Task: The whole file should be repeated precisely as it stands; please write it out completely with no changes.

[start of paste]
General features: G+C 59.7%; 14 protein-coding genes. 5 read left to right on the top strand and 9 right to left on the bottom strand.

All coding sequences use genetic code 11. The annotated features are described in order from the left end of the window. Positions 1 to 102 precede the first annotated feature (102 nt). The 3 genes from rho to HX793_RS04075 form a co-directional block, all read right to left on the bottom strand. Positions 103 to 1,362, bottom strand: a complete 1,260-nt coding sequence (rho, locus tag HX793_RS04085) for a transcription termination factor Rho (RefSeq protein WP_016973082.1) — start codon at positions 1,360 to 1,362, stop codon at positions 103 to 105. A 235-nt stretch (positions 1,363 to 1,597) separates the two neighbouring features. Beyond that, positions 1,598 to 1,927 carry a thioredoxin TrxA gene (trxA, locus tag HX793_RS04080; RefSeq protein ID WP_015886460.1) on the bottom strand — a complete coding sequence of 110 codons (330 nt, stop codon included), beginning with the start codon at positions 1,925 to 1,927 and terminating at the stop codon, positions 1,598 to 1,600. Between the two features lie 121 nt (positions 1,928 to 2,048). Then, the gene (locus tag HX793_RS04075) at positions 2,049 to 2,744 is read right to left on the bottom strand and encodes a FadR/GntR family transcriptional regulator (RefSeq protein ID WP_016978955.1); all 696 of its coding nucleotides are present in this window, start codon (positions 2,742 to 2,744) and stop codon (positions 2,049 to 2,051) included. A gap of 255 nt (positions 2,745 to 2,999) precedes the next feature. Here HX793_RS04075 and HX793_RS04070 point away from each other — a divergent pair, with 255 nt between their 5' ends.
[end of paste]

General features: G+C 59.7%; 14 protein-coding genes. 5 read left to right on the top strand and 9 right to left on the bottom strand.

All coding sequences use genetic code 11. The annotated features are described in order from the left end of the window. Positions 1 to 102 precede the first annotated feature (102 nt). The 3 genes from rho to HX793_RS04075 form a co-directional block, all read right to left on the bottom strand. Positions 103 to 1,362, bottom strand: a complete 1,260-nt coding sequence (rho, locus tag HX793_RS04085) for a transcription termination factor Rho (RefSeq protein WP_016973082.1) — start codon at positions 1,360 to 1,362, stop codon at positions 103 to 105. A 235-nt stretch (positions 1,363 to 1,597) separates the two neighbouring features. Beyond that, positions 1,598 to 1,927 carry a thioredoxin TrxA gene (trxA, locus tag HX793_RS04080; RefSeq protein ID WP_015886460.1) on the bottom strand — a complete coding sequence of 110 codons (330 nt, stop codon included), beginning with the start codon at positions 1,925 to 1,927 and terminating at the stop codon, positions 1,598 to 1,600. Between the two features lie 121 nt (positions 1,928 to 2,048). Then, the gene (locus tag HX793_RS04075) at positions 2,049 to 2,744 is read right to left on the bottom strand and encodes a FadR/GntR family transcriptional regulator (RefSeq protein ID WP_016978955.1); all 696 of its coding nucleotides are present in this window, start codon (positions 2,742 to 2,744) and stop codon (positions 2,049 to 2,051) included. A gap of 255 nt (positions 2,745 to 2,999) precedes the next feature. Here HX793_RS04075 and HX793_RS04070 point away from each other — a divergent pair, with 255 nt between their 5' ends.